Whether you wear them to improve your vision or have to be fitted for a new pair after undergoing iLink FDA-approved cross-linking for progressive keratoconus, contact lenses can play a key role in your keratoconus journey. However, while contact lenses are an effective way to improve vision, more than 99% of users have reported at least one risky eye care behavior that can lead to eye infections.

For example, did you know that wearing lenses for longer than recommended raises the risk of eye infection by five times? Although complete compliance may sound challenging, such as adhering to proper hygiene and frequently cleaning and disinfecting contact lenses, it’s important to remember that without proper care and maintenance, you could get a serious eye infection. 

To highlight the biggest Do’s and Don’ts of proper contact lens care, we spoke with Dr. Gloria B. Chiu, OD, FAAO, FSLS, Associate Professor of Clinical Ophthalmology at the USC Roski Eye Institute, Department of Ophthalmology, Keck School of Medicine. While some of Dr. Chiu’s tips may seem like common sense, others might come as a surprise to you. Either way, you should adhere to these contact lens tips to ensure the best possible care for your eye health moving forward.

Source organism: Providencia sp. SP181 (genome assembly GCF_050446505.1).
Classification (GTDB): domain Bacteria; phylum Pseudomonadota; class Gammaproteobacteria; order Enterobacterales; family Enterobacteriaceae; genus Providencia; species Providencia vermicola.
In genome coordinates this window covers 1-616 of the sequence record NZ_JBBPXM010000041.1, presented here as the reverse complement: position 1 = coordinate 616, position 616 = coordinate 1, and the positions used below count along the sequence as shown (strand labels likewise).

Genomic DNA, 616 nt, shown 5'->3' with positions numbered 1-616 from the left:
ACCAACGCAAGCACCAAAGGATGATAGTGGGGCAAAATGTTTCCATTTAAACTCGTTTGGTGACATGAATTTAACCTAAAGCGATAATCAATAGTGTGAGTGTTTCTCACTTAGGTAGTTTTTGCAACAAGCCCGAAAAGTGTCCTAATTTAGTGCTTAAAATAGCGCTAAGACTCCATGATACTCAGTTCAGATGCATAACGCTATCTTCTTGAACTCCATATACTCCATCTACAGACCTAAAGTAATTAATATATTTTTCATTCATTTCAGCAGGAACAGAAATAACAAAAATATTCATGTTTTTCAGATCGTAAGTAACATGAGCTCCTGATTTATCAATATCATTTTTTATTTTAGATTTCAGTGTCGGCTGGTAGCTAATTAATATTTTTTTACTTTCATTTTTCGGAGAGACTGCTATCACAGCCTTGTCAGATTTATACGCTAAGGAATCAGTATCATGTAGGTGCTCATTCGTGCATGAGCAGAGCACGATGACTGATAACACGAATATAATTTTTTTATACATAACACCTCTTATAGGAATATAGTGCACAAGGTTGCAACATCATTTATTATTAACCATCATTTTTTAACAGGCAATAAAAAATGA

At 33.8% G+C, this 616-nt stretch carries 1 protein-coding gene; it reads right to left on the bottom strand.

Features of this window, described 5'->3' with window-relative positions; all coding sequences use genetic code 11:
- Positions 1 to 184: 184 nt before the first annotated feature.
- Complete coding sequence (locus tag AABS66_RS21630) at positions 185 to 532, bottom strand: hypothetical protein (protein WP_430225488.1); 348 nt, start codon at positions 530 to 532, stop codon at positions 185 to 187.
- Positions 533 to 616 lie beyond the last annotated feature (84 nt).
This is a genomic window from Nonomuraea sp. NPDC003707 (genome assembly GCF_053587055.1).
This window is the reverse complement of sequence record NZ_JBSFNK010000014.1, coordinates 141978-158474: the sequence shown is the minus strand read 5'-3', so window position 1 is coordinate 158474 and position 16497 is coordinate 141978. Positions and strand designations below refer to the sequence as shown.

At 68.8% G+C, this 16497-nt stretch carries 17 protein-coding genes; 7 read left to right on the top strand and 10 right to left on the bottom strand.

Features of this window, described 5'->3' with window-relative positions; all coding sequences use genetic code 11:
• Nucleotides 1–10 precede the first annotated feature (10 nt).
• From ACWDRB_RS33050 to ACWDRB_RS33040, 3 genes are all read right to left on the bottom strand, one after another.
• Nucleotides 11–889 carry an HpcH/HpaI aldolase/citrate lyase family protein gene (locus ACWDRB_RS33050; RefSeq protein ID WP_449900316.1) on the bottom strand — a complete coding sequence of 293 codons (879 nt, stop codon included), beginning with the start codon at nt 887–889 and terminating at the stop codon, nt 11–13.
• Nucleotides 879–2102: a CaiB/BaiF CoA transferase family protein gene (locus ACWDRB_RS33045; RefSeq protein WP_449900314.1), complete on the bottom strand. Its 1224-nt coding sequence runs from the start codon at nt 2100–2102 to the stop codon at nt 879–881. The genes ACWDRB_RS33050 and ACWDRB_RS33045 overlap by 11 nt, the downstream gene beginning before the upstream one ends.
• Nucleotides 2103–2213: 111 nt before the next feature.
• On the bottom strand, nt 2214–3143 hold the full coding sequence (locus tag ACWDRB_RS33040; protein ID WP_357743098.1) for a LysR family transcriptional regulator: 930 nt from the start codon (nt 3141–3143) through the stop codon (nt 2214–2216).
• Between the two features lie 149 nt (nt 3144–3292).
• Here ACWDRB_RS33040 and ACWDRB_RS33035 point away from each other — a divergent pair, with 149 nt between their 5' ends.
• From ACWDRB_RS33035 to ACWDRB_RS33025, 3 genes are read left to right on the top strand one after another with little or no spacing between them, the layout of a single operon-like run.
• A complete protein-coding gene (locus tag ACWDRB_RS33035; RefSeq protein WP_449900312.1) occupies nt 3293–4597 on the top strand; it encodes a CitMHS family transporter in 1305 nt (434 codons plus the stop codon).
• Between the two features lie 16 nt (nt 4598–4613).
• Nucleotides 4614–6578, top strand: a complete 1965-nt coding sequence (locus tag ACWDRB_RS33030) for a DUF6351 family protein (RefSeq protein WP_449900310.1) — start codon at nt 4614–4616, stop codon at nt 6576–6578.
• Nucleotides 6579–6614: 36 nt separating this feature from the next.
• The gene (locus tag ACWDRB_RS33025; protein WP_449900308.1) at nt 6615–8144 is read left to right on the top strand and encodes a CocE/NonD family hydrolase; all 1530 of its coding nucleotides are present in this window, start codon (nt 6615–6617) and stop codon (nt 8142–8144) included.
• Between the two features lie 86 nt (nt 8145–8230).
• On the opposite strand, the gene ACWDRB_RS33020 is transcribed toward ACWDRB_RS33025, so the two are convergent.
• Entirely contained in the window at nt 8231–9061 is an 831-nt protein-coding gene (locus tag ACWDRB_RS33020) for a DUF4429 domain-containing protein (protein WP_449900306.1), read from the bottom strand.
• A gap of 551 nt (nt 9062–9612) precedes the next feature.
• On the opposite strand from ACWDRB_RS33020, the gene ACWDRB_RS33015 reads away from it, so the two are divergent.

Continue reading for the tips you should be following to properly care for your contact lenses and to ensure good eye health. Also, stay tuned for Part Two, where Dr. Chiu shares what you should not be doing when it comes to your lenses. 

Contact Lenses Do’s:

Adhere to Proper Hygiene

Proper hygiene may seem like a no-brainer when it comes to caring for your contact lenses, but it may be tempting to skip protocol when you’re running late or in a rush. Don’t! Before handling your contacts, it’s extremely important to wash your hands with water and a mild soap to ensure no germs come into contact with your lenses, case, or eyes. 

Frequently Clean and Disinfect Your Contacts